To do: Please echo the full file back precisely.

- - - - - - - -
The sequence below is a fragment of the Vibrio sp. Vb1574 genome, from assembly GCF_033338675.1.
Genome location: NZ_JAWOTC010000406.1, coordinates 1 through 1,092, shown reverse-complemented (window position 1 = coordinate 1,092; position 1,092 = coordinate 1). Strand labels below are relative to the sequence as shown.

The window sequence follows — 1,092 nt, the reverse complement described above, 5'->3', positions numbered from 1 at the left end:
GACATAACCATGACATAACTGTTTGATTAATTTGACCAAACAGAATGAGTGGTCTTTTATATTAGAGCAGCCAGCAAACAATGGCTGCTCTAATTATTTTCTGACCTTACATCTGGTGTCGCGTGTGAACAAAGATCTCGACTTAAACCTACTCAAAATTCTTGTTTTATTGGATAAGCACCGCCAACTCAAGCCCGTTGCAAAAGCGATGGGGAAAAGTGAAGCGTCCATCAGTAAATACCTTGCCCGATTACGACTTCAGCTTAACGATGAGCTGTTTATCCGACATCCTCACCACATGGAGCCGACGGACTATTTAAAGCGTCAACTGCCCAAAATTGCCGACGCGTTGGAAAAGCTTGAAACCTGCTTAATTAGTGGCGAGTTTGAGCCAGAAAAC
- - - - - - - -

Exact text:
The sequence below is a fragment of the Vibrio sp. Vb1574 genome, from assembly GCF_033338675.1.
Genome location: NZ_JAWOTC010000406.1, coordinates 1 through 1,092, shown reverse-complemented (window position 1 = coordinate 1,092; position 1,092 = coordinate 1). Strand labels below are relative to the sequence as shown.

The window sequence follows — 1,092 nt, the reverse complement described above, 5'->3', positions numbered from 1 at the left end:
GACATAACCATGACATAACTGTTTGATTAATTTGACCAAACAGAATGAGTGGTCTTTTATATTAGAGCAGCCAGCAAACAATGGCTGCTCTAATTATTTTCTGACCTTACATCTGGTGTCGCGTGTGAACAAAGATCTCGACTTAAACCTACTCAAAATTCTTGTTTTATTGGATAAGCACCGCCAACTCAAGCCCGTTGCAAAAGCGATGGGGAAAAGTGAAGCGTCCATCAGTAAATACCTTGCCCGATTACGACTTCAGCTTAACGATGAGCTGTTTATCCGACATCCTCACCACATGGAGCCGACGGACTATTTAAAGCGTCAACTGCCCAAAATTGCCGACGCGTTGGAAAAGCTTGAAACCTGCTTAATTAGTGGCGAGTTTGAGCCAGAAAAC